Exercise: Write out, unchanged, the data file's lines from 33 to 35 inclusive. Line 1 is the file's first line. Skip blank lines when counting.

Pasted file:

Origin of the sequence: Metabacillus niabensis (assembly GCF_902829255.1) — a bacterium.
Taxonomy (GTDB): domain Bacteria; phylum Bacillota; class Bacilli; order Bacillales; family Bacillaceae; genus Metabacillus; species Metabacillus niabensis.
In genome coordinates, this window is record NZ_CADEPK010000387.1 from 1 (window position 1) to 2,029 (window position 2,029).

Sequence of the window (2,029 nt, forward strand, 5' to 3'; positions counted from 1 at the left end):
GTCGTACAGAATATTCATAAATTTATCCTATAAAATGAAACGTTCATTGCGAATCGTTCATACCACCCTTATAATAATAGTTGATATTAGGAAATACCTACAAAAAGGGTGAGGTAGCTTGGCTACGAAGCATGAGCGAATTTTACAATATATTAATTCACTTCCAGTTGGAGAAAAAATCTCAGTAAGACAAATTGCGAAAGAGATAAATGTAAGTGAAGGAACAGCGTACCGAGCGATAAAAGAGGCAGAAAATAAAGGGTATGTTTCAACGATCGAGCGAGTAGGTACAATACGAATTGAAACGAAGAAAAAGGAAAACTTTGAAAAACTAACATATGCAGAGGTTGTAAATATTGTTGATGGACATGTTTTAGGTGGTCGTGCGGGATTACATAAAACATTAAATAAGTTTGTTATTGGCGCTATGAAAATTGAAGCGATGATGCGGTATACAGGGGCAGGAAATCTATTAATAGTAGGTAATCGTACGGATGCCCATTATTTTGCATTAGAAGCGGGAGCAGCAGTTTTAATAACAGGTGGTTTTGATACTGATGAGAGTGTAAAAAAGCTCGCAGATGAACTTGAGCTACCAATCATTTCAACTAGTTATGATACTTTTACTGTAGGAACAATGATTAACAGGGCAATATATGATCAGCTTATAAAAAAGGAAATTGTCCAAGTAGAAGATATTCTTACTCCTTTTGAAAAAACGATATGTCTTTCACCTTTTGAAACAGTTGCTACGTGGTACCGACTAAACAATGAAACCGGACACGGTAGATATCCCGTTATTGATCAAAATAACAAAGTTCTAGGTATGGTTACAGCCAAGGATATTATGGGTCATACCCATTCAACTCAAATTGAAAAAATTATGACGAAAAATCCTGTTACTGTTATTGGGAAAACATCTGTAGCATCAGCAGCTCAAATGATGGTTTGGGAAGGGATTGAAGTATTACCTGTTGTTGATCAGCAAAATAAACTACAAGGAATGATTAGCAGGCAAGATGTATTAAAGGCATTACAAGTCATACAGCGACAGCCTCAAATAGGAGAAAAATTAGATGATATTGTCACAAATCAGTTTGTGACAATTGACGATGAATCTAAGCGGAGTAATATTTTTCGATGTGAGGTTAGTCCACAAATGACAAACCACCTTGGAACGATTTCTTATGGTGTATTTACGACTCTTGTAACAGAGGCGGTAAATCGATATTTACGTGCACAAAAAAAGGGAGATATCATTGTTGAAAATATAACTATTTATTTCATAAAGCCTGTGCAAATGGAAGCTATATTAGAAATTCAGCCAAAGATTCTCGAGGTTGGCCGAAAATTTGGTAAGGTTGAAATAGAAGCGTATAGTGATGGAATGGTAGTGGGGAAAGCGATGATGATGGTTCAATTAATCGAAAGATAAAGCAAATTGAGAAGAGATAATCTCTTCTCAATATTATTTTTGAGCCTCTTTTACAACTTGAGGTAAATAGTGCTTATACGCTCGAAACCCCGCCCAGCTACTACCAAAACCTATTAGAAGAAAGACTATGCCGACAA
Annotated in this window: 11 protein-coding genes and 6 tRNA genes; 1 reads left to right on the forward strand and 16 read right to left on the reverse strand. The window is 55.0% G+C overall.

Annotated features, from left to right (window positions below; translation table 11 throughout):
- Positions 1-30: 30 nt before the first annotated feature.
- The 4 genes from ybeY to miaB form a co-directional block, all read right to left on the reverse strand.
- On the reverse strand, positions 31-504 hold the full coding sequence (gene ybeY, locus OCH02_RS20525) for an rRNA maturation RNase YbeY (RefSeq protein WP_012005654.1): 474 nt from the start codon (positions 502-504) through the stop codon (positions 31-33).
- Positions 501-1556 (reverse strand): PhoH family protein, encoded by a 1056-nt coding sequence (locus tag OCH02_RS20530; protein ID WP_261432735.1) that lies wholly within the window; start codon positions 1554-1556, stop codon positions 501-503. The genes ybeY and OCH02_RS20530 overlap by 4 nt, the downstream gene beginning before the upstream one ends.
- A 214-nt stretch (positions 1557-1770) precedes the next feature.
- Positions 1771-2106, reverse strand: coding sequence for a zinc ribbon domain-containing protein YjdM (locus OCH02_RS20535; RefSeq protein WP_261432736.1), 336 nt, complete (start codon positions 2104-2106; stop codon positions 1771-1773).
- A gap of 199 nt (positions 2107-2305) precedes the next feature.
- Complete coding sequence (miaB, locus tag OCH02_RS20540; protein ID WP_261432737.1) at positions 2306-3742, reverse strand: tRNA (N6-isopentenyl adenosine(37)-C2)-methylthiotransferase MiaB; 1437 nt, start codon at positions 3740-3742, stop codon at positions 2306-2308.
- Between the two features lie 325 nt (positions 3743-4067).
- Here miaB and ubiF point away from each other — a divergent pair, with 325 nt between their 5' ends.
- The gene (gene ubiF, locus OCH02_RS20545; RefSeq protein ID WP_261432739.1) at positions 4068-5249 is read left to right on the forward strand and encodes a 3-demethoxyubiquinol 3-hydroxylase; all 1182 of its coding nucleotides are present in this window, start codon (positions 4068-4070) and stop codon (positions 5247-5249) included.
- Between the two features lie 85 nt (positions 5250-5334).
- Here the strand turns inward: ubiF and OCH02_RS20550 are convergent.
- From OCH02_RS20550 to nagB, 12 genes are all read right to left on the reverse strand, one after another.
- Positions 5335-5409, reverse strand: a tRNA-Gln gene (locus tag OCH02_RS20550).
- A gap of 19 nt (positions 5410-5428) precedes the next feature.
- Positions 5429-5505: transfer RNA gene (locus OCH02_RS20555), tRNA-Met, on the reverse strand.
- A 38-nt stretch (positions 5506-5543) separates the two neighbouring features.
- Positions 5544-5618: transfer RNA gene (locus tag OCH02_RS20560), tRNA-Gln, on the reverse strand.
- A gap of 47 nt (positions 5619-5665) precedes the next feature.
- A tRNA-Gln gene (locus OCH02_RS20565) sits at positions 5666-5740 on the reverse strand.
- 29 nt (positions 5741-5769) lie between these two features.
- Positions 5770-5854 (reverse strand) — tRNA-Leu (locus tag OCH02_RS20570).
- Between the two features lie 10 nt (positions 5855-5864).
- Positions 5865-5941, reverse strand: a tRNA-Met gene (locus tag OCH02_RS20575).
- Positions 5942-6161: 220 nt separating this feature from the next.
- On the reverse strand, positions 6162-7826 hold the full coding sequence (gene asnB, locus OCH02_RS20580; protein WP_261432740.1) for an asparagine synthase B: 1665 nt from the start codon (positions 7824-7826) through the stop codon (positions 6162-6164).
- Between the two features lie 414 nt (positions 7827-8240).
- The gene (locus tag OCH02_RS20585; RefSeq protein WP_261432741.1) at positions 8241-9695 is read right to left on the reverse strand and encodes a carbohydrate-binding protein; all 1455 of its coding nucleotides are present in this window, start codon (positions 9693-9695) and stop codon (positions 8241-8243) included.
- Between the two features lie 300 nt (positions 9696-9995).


- Positions 5942-6161: 220 nt separating this feature from the next.
- On the reverse strand, positions 6162-7826 hold the full coding sequence (gene asnB, locus OCH02_RS20580; protein WP_261432740.1) for an asparagine synthase B: 1665 nt from the start codon (positions 7824-7826) through the stop codon (positions 6162-6164).
- Between the two features lie 414 nt (positions 7827-8240).